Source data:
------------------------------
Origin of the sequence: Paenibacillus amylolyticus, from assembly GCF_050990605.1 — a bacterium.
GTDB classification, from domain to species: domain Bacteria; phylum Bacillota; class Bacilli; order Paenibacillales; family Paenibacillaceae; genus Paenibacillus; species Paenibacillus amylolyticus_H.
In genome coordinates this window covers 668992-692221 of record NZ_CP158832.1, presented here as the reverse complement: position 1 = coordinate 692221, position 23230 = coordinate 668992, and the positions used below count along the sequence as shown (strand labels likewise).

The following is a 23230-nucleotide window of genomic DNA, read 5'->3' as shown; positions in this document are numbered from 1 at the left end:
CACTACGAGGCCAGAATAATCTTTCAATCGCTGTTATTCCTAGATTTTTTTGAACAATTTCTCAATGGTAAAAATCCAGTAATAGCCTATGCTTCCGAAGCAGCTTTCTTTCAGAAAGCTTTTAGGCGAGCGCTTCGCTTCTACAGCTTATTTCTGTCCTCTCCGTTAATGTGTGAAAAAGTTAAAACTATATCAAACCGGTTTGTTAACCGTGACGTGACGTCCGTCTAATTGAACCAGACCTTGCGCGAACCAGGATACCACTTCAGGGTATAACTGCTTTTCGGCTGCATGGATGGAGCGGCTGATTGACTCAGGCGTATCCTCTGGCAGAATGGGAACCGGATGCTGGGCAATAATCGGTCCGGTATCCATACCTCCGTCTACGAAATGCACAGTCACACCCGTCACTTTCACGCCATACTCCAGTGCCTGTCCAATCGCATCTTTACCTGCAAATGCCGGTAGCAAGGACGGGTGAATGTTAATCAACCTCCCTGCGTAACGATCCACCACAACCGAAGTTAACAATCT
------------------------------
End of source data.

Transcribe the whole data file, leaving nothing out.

Origin of the sequence: Paenibacillus amylolyticus, from assembly GCF_050990605.1 — a bacterium.
GTDB classification, from domain to species: domain Bacteria; phylum Bacillota; class Bacilli; order Paenibacillales; family Paenibacillaceae; genus Paenibacillus; species Paenibacillus amylolyticus_H.
In genome coordinates this window covers 668992-692221 of record NZ_CP158832.1, presented here as the reverse complement: position 1 = coordinate 692221, position 23230 = coordinate 668992, and the positions used below count along the sequence as shown (strand labels likewise).

The following is a 23230-nucleotide window of genomic DNA, read 5'->3' as shown; positions in this document are numbered from 1 at the left end:
CACTACGAGGCCAGAATAATCTTTCAATCGCTGTTATTCCTAGATTTTTTTGAACAATTTCTCAATGGTAAAAATCCAGTAATAGCCTATGCTTCCGAAGCAGCTTTCTTTCAGAAAGCTTTTAGGCGAGCGCTTCGCTTCTACAGCTTATTTCTGTCCTCTCCGTTAATGTGTGAAAAAGTTAAAACTATATCAAACCGGTTTGTTAACCGTGACGTGACGTCCGTCTAATTGAACCAGACCTTGCGCGAACCAGGATACCACTTCAGGGTATAACTGCTTTTCGGCTGCATGGATGGAGCGGCTGATTGACTCAGGCGTATCCTCTGGCAGAATGGGAACCGGATGCTGGGCAATAATCGGTCCGGTATCCATACCTCCGTCTACGAAATGCACAGTCACACCCGTCACTTTCACGCCATACTCCAGTGCCTGTCCAATCGCATCTTTACCTGCAAATGCCGGTAGCAAGGACGGGTGAATGTTAATCAACCTCCCTGCGTAACGATCCACCACAACCGAAGTTAACAATCT